Her full name was Feliz Navidog. Yes, she was a Christmas present, but not for us. We had given her to my parents with the caveat that if they truly didn’t want a puppy, they could return her to us. And within two weeks, back she came. In hindsight, she was the best present we ever got. We nearly called her Boomerang, but in Spanish, the word Feliz translates to ‘happy’ and that suited her just fine. She always had a smile on her face.

When she was a pup, she had a dark muzzle, one ear up and one down, a curled tail and an unfaltering bounce to her step. People often asked us what breed she was. In truth, she was a German Shepherd Chow mix, but we lovingly called her a “Somma Dog”—because she was somma dis, somma dat. But one man’s mutt is another man’s idea of perfection.

And Feliz had many admirable skills, despite her questionable lineage.

She was a practitioner of puppy telepathy, transmitting her thoughts to us with a meaningful stare. And she spoke the language of human beings with unfailing accuracy, developing an extensive vocabulary. Balancing a biscuit on the end of her nose then tossing it into her mouth had become her signature move. And in later years, she mastered sign language when her hearing was failing. Who says you can’t teach an old dog new tricks? I remember we bought her one of the best dog strollers and used to push her around the village when she was getting older. I have such great memories of her.

And every morning of her life—without fail—she awoke for the sole purpose of pleasing us. We saw it in her face and felt it on her warm wet tongue. She never tired of the routine or the mundane, even after her joints got stiff and her eyesight grew dim—because in her mind, she was always that puppy with a bounce in her step. Luckily we had read some pet insurance reviews and bought some pet insurance, since vet bills can get pretty expensive. She was totally worth all the costs though.

Dogs remind us that love should be unconditional. And in their world, friendships begin with a well-placed and unerring sniff—completely devoid of an ulterior motive or personal agenda. If you pass the sniff test, you’re in. No cover charge and no membership fee. And with a mere wag of a tail, a dog can make you smile and lift your spirits. We can all learn from them—because their love comes from a higher place.

I’d love for you to share your pet stories. Do you have a favorite pet?

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New dog on the block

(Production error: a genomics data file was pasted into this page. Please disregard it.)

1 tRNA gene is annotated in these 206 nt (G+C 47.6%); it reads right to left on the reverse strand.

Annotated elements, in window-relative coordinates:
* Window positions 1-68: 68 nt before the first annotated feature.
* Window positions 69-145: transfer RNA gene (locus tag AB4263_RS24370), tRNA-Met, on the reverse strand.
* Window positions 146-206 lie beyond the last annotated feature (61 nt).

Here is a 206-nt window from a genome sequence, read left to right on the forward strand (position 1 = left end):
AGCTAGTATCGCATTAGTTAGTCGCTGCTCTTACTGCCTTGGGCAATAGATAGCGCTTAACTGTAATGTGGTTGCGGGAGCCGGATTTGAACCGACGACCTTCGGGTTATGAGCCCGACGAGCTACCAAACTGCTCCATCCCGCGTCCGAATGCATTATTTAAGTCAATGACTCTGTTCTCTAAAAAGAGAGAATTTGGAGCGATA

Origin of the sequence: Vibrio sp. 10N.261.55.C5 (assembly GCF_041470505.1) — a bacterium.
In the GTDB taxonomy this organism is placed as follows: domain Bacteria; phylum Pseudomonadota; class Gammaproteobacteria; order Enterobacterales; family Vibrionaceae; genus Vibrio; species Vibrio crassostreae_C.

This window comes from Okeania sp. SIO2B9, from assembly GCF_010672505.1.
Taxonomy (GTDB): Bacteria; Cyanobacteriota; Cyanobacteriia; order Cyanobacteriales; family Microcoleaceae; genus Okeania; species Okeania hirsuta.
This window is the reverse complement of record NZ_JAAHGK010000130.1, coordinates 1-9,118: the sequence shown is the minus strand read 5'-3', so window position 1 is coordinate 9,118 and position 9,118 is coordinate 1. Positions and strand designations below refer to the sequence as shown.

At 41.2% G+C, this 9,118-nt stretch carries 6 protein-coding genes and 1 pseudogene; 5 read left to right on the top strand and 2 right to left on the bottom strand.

We adopted a dog this week (I say “we”, but the driving force was me. My husband just went with the flow). He’s a big black lab mix who goes by the name Macintosh. Mac’s a rescue dog. He was sprung during a raid on a terrible kennel last month, along with 60 other emaciated, mangy dogs. The bust made the news here in LA. He was painfully thin, with patchy fur. This poor guy has traveled a rough road.

Despite all his troubles, Mac remains a loving and gentle soul. He has enormous, soulful brown eyes.  If you haven’t paid attention to him in a while, he’ll tap you with a paw, or rest his chin on your lap.

I’m not a natural “pack leader,” but I know it’s important to project calm, alpha dog qualities with a new dog. So before I picked up Mac from the rescue group I started watching Cesar Millan’s “The Dog Whisperer.” It’s magical what that guy does with dogs–more specifically, what he does with their owners. Dogs are amazingly consistent and logical in their behavior–it’s the humans who are neurotic. I picked up Mac yesterday and have been practicing some of Milan’s techniques; by golly, they’re working. For example, the foster mom who’d been caring for Macintosh said he had a tendency to pull on the leash, but I’ve been able to get him to walk like a perfect gentleman.

In a recent episode of “The Dog Whisperer”, Cesar visited the home of John Grogran, who wrote Marley & Me: Life and Love with the World’s Worst Dog, the mega-bestselling series about a family’s experiences with their lab. There was a funny moment when Cesar and Grogan were commenting on how much they loved each other’s books. On camera you see a moment of mutual admiration between two men who share a love of dogs. As writers of nonfiction, they seemed like soul mates.

That made me wonder who my writing soul mate would be. I’d like to think it would be Dean Koontz–his stories have always inspired me, plus he loves dogs (especially Golden Retrievers, I’ve heard).  I’ll be on a panel at Literary Orange this April, and he’ll be the keynote speaker. So I’m looking forward to meeting him then.

How about you? Who would your writing soul mate be, and have you ever met him or her? And what’s your fave canine?